Game: Art Stations. Set up three stations that can handle two or three kids at a time. Some suggestions: finger painting station, clay station, poster painting stations. Try to have an adult at each station to help out. Have the kids visit each station, enjoy the activity and then after 10 to 15 minutes or so, rotate to the next.

Party favor: Edible jewelry or magnets, to hang new creations on the fridge.

Planning timeline

  • One month before party day: Make guest list, plan menu, send invitations.
  • Two weeks before party day: Shop for party favors, paper goods, and items needed for the art stations. Ask a friend or relative who has RSVP'd to act as your assistant on party day.
  • One week before party day: Shop for menu items.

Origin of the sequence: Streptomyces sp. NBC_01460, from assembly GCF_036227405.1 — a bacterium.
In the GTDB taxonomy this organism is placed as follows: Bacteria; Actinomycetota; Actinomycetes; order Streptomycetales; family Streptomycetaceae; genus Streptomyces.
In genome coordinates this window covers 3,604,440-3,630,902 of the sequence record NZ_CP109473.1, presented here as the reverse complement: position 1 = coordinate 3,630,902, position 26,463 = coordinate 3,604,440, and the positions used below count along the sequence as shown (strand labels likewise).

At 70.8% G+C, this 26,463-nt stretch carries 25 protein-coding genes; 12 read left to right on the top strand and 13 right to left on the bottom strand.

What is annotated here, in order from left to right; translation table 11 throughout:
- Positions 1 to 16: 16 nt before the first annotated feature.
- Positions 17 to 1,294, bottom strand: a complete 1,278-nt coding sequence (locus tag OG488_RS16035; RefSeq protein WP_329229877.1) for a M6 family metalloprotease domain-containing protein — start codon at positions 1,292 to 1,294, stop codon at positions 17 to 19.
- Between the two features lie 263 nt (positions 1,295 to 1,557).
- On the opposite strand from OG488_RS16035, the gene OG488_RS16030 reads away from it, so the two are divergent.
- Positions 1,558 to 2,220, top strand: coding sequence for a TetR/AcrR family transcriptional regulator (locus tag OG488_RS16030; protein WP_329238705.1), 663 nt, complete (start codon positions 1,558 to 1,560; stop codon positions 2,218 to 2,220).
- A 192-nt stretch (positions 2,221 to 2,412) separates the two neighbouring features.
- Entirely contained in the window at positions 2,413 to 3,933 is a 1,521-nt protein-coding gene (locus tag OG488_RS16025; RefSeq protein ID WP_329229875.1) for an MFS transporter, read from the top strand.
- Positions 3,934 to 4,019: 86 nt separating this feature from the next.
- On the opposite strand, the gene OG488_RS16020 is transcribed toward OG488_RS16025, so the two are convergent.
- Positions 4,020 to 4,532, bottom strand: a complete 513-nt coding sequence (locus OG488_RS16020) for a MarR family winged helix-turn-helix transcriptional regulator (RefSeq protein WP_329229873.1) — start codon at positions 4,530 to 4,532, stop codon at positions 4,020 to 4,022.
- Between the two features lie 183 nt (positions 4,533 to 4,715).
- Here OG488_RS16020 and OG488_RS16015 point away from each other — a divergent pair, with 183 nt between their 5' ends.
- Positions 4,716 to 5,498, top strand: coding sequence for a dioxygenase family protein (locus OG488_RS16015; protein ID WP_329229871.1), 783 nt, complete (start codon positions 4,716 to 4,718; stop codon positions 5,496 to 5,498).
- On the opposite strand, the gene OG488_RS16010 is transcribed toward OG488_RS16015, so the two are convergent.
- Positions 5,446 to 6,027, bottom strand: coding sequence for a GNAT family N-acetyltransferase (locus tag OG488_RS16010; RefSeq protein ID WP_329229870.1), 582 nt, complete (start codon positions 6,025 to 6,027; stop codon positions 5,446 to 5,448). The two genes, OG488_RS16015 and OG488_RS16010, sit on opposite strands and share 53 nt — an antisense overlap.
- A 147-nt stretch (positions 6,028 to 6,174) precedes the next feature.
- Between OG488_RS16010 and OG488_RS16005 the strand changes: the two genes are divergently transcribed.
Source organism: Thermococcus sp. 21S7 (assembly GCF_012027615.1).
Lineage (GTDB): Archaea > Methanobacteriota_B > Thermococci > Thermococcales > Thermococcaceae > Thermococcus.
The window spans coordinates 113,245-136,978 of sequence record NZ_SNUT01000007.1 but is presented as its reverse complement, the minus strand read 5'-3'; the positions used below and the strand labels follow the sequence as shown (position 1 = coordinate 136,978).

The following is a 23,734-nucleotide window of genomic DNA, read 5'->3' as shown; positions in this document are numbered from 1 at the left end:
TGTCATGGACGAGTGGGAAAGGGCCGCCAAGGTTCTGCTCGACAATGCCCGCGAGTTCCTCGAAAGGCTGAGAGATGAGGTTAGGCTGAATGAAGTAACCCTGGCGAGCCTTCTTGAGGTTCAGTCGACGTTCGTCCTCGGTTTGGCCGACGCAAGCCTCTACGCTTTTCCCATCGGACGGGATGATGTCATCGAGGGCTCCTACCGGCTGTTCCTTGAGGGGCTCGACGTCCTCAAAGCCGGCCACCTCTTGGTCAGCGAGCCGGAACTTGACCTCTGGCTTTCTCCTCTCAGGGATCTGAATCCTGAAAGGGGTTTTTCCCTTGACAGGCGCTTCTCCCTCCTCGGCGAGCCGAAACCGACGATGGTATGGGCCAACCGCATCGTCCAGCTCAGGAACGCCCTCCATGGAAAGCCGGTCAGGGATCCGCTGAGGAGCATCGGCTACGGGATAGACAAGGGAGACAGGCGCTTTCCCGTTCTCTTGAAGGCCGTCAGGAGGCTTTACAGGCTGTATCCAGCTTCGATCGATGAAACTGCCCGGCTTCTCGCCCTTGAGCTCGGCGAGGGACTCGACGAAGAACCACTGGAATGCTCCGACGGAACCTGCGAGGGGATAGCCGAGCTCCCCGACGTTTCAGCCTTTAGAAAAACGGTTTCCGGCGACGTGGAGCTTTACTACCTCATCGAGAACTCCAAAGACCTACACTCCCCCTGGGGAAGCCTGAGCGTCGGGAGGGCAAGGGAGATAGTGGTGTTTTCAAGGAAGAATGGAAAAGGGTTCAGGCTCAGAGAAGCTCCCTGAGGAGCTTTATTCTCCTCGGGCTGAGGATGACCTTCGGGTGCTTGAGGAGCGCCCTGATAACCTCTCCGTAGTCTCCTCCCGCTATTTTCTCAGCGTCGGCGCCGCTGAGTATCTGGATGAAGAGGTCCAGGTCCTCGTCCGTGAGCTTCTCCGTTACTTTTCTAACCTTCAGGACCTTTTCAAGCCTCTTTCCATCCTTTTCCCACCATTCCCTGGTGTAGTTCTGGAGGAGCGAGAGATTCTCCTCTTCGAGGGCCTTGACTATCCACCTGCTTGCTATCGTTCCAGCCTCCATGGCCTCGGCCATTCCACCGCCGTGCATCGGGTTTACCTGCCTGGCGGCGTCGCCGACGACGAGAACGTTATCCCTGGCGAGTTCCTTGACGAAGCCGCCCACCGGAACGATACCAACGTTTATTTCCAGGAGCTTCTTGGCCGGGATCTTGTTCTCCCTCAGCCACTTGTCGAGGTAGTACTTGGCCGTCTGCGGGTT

Reach for the cosmos and inspire young astronomers with a space party. Youngsters find space fascinating and there are a host of fun games and activities that can help your party blast off. Your focus can be educational space exploration or gooey grisly aliens -- whichever appeals most to your guest of honor.

Cake: Your party will be out of this world with a solar system cake.

Game: Ring Around Saturn Ring Toss. This is musical chairs meets the ring toss. Each guest needs a ring. You can make one for each guest by cutting the ring from the outer edge of a paper plate and covering the ring in tin foil. Write each child's name on his or her ring. Kids can decorate their rings with stickers if they like. To make Saturn, cover a coffee can with foil and stickers and place a 6-inch ball on top. The ball is Saturn, without its rings. To play the game: Play music as the kids walk in a circle around Saturn. When the music stops, players must attempt to toss their rings around Saturn. Each successful ring tosser gets a point. The player with the most points after 10 rounds wins.